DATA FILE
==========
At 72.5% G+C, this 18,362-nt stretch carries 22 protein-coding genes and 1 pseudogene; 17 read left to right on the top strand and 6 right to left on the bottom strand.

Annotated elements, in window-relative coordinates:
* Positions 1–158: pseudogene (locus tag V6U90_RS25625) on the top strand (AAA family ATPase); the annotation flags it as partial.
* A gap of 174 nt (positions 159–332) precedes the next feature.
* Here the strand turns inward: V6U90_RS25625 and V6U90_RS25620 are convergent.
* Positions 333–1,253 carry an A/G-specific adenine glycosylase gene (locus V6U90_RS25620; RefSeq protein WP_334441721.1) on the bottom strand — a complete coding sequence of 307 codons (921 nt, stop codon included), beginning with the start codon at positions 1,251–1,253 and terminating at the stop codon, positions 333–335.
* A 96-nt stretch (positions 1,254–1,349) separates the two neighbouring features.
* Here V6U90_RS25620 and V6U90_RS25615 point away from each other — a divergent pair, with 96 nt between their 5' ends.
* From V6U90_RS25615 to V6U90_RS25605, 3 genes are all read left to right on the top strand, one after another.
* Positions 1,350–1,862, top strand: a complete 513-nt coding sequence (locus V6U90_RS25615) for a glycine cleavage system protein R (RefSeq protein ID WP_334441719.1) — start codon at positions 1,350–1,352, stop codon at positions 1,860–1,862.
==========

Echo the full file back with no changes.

At 72.5% G+C, this 18,362-nt stretch carries 22 protein-coding genes and 1 pseudogene; 17 read left to right on the top strand and 6 right to left on the bottom strand.

Annotated elements, in window-relative coordinates:
* Positions 1–158: pseudogene (locus tag V6U90_RS25625) on the top strand (AAA family ATPase); the annotation flags it as partial.
* A gap of 174 nt (positions 159–332) precedes the next feature.
* Here the strand turns inward: V6U90_RS25625 and V6U90_RS25620 are convergent.
* Positions 333–1,253 carry an A/G-specific adenine glycosylase gene (locus V6U90_RS25620; RefSeq protein WP_334441721.1) on the bottom strand — a complete coding sequence of 307 codons (921 nt, stop codon included), beginning with the start codon at positions 1,251–1,253 and terminating at the stop codon, positions 333–335.
* A 96-nt stretch (positions 1,254–1,349) separates the two neighbouring features.
* Here V6U90_RS25620 and V6U90_RS25615 point away from each other — a divergent pair, with 96 nt between their 5' ends.
* From V6U90_RS25615 to V6U90_RS25605, 3 genes are all read left to right on the top strand, one after another.
* Positions 1,350–1,862, top strand: a complete 513-nt coding sequence (locus V6U90_RS25615) for a glycine cleavage system protein R (RefSeq protein ID WP_334441719.1) — start codon at positions 1,350–1,352, stop codon at positions 1,860–1,862.